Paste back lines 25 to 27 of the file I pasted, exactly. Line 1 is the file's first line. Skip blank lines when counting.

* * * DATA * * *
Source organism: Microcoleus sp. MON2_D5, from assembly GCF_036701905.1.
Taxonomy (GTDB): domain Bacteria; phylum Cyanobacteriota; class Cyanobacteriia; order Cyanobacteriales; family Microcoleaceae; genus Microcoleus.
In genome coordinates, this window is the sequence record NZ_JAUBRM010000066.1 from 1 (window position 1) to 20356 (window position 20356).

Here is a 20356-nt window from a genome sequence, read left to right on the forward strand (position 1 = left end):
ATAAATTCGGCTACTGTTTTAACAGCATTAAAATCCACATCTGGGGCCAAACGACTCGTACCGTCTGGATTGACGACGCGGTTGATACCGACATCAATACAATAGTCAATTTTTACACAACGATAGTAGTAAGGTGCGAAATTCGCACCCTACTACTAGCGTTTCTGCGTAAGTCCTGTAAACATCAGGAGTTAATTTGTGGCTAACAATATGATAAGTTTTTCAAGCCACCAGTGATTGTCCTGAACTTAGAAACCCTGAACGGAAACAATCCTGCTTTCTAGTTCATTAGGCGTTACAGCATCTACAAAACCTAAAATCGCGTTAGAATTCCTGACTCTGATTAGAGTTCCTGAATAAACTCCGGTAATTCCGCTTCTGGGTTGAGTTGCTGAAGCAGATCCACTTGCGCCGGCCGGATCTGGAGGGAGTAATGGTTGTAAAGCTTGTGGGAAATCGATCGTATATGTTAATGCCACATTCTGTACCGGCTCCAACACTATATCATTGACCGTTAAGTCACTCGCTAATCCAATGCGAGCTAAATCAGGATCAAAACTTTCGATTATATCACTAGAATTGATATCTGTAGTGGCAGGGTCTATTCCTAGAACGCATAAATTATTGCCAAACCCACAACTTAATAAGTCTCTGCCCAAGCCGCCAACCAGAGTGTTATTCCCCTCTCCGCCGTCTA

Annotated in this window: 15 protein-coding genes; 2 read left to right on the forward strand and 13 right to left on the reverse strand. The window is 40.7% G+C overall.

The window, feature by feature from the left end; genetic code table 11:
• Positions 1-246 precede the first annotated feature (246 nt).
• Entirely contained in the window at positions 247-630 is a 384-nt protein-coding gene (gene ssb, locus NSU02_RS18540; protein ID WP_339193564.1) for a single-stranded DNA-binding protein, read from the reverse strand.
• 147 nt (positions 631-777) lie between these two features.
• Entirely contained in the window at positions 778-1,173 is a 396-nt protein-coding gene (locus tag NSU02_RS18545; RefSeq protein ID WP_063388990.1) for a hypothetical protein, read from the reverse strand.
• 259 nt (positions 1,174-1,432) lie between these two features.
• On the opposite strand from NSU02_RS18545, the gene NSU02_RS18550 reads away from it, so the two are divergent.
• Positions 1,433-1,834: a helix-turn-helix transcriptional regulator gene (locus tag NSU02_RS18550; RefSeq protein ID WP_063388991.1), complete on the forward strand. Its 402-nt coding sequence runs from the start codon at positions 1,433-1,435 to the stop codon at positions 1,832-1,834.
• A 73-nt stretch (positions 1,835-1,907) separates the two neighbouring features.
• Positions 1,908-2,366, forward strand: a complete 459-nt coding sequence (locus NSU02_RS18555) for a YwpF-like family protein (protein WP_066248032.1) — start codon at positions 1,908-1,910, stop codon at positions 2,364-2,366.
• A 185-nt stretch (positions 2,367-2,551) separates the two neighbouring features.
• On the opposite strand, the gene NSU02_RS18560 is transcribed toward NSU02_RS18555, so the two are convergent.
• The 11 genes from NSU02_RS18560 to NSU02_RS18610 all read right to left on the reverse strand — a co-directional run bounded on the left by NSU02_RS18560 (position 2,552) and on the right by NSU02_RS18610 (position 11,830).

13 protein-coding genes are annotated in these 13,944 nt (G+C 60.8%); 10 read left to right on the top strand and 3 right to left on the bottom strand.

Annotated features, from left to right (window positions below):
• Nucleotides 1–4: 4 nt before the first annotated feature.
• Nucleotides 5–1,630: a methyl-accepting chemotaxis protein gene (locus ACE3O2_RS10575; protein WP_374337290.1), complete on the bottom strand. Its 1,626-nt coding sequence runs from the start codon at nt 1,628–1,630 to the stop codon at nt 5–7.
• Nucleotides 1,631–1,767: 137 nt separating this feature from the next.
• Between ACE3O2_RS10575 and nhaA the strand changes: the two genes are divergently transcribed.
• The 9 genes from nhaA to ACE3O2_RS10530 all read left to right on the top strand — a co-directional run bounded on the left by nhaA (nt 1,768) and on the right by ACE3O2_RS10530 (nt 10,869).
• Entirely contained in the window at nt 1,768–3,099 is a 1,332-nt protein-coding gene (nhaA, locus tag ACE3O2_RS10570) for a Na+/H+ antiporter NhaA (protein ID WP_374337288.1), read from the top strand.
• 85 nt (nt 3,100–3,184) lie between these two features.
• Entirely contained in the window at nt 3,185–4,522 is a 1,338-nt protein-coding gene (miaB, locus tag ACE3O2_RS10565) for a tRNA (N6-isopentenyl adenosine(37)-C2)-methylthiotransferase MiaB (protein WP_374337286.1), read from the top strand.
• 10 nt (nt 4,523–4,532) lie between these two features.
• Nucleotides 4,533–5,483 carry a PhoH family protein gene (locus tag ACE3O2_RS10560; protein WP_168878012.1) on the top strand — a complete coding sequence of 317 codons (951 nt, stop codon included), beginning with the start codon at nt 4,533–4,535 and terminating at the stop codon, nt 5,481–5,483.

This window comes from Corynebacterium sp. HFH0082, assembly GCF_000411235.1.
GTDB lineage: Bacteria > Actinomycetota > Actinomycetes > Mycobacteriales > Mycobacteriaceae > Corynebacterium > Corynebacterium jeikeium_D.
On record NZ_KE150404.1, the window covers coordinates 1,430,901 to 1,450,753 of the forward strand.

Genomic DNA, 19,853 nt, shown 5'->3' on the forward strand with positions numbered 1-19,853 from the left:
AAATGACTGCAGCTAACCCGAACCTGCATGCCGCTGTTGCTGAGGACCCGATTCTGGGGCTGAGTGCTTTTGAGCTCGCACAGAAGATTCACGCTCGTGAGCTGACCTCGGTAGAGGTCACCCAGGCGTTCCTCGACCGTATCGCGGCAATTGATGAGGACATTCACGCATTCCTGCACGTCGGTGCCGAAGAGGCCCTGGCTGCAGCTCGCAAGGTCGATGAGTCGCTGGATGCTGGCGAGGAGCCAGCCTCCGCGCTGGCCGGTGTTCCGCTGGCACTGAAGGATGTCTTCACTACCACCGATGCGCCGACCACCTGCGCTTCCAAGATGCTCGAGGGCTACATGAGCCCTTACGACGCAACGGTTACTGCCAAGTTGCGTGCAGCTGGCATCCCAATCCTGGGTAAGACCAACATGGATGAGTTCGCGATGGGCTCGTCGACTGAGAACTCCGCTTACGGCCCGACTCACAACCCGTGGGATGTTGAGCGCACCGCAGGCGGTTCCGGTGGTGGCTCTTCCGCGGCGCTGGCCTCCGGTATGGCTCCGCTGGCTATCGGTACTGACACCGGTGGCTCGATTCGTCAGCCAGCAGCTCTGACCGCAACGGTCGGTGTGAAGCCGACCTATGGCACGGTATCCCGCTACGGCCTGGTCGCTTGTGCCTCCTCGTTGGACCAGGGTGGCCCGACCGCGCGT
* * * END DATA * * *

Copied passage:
• Between ACE3O2_RS10575 and nhaA the strand changes: the two genes are divergently transcribed.
• The 9 genes from nhaA to ACE3O2_RS10530 all read left to right on the top strand — a co-directional run bounded on the left by nhaA (nt 1,768) and on the right by ACE3O2_RS10530 (nt 10,869).
• Entirely contained in the window at nt 1,768–3,099 is a 1,332-nt protein-coding gene (nhaA, locus tag ACE3O2_RS10570) for a Na+/H+ antiporter NhaA (protein ID WP_374337288.1), read from the top strand.